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18 April 2008 – A group of independent United Nations human rights experts has lauded the endorsement given to a landmark declaration on the rights of indigenous peoples by the House of Commons in Canada – one of four States that voted against its adoption in the General Assembly last year.In a statement issued today, the experts welcomed the motion adopted on 8 April by the House, regarding the UN Declaration on the Rights of Indigenous Peoples and relating to the call for Parliament and Government to fully implement its provisions.
“We are convinced that the standards and principles set forth in the Declaration will constitute a useful road-map for Canada’s future laws and policies with regard to Aboriginal peoples, and will help improve their human rights situation,” the experts said.
“The Legislature’s commitment to put the provisions of the UN Declaration into practice is a powerful sign for indigenous peoples in Canada and in other countries,” they added.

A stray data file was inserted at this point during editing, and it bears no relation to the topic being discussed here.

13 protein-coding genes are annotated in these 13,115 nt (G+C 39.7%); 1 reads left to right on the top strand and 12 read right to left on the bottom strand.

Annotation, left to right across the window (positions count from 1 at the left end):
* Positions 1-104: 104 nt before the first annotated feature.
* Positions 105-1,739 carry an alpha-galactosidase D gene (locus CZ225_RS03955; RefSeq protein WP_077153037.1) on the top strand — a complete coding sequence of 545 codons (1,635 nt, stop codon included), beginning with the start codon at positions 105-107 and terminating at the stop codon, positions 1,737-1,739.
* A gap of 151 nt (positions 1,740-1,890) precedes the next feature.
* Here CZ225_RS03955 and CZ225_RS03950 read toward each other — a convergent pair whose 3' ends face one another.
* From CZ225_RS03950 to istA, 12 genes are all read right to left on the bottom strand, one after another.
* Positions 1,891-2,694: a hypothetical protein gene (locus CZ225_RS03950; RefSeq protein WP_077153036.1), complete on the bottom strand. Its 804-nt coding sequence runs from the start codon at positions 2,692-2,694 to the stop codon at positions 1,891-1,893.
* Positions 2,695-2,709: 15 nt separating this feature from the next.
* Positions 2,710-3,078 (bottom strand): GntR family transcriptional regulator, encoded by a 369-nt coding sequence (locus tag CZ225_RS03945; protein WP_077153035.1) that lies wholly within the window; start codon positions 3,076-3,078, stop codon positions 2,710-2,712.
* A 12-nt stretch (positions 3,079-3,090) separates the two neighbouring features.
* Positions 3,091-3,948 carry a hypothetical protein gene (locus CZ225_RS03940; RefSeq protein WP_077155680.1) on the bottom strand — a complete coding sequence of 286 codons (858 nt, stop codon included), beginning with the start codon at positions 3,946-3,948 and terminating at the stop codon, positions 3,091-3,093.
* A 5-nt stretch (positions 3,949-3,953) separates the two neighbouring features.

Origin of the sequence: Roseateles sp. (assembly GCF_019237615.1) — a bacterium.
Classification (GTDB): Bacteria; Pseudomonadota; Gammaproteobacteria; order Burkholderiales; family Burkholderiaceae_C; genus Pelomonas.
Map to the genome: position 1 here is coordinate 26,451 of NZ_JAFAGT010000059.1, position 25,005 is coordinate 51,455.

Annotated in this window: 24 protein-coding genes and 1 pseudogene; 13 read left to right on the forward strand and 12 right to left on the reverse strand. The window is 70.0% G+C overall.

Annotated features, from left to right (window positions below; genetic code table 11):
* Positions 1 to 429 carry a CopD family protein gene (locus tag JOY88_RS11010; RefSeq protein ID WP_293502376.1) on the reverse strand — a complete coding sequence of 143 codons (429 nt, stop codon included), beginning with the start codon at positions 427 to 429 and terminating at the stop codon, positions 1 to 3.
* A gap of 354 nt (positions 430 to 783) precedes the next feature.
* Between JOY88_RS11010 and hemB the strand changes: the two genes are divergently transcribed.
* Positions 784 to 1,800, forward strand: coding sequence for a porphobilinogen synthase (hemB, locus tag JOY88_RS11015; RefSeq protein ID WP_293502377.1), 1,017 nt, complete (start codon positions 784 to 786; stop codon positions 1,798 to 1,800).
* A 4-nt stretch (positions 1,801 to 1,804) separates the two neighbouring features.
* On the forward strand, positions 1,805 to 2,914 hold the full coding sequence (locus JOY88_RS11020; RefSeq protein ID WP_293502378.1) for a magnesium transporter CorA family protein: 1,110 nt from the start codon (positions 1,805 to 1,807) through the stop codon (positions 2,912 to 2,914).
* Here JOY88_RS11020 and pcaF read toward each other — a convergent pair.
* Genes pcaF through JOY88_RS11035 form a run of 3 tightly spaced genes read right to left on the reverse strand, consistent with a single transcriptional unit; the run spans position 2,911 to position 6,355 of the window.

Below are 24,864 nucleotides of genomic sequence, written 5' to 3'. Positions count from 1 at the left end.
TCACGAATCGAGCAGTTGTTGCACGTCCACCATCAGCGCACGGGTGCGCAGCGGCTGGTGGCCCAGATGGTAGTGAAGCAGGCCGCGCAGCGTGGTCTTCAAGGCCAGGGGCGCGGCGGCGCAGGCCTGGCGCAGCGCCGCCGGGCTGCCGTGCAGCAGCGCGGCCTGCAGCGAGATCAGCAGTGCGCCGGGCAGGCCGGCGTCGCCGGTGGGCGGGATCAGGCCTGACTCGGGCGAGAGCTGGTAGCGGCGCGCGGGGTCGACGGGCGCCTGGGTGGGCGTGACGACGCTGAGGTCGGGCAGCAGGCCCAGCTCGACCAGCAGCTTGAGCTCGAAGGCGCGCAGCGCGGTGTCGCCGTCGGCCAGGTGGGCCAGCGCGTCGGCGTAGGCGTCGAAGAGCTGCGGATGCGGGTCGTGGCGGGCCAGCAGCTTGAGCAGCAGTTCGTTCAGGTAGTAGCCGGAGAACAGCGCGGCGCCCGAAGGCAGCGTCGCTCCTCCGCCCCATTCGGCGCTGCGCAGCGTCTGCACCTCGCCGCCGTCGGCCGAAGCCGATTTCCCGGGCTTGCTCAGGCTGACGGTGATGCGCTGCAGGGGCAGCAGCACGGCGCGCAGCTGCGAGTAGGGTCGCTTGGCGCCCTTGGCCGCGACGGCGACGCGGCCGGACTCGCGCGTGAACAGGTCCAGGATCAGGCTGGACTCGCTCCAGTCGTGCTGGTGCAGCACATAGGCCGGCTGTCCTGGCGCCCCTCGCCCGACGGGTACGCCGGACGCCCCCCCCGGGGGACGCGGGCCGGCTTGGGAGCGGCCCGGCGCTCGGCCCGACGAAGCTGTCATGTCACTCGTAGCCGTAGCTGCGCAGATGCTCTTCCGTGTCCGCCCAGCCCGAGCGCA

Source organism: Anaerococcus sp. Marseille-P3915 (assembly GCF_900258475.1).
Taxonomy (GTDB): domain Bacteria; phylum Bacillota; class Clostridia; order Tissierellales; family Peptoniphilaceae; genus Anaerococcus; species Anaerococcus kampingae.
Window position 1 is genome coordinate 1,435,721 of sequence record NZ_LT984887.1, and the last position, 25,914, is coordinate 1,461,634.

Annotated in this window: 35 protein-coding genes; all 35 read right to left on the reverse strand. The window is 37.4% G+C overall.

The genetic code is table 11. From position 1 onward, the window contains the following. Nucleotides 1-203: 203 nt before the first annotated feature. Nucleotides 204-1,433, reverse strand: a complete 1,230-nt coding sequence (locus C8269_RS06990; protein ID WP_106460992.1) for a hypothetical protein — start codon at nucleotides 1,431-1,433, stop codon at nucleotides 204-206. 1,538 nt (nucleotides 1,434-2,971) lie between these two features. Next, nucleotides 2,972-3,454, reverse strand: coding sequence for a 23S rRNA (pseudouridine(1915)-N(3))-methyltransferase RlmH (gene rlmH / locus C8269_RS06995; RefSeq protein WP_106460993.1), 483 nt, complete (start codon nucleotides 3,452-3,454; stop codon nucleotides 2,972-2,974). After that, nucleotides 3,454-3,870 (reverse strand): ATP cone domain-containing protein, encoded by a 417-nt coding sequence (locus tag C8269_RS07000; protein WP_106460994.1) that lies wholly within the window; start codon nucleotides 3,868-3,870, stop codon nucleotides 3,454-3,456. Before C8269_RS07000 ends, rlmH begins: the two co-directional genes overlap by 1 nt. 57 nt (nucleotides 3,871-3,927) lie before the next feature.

Adopted by the 192-member General Assembly last September, the Declaration outlines the rights of the world’s estimated 370 million indigenous people and outlaws discrimination against them – a move that followed more than two decades of debate.
Canada, along with Australia, New Zealand and the United States, voted against the non-binding text, which sets out rights to culture, identity, language, employment, health, education and other issues.
The action by Canada’s House of Commons is among recent steps taken by States to give effect to the Declaration, the group stated, noting that Bolivia and Ecuador recently gave legal force to the Declaration by enacting legislation. Similar initiatives are being discussed in other countries.
The statement was signed by the UN Special Rapporteur on the situation of human rights and fundamental freedoms of indigenous people, Rodolfo Stavenhagen; the UN Special Rapporteur on the right to adequate housing, Miloon Kothari; the UN Special Rapporteur on contemporary forms of racism, racial discrimination, xenophobia and related intolerance, Doudou Diène; and the Working Group on Arbitrary Detention.
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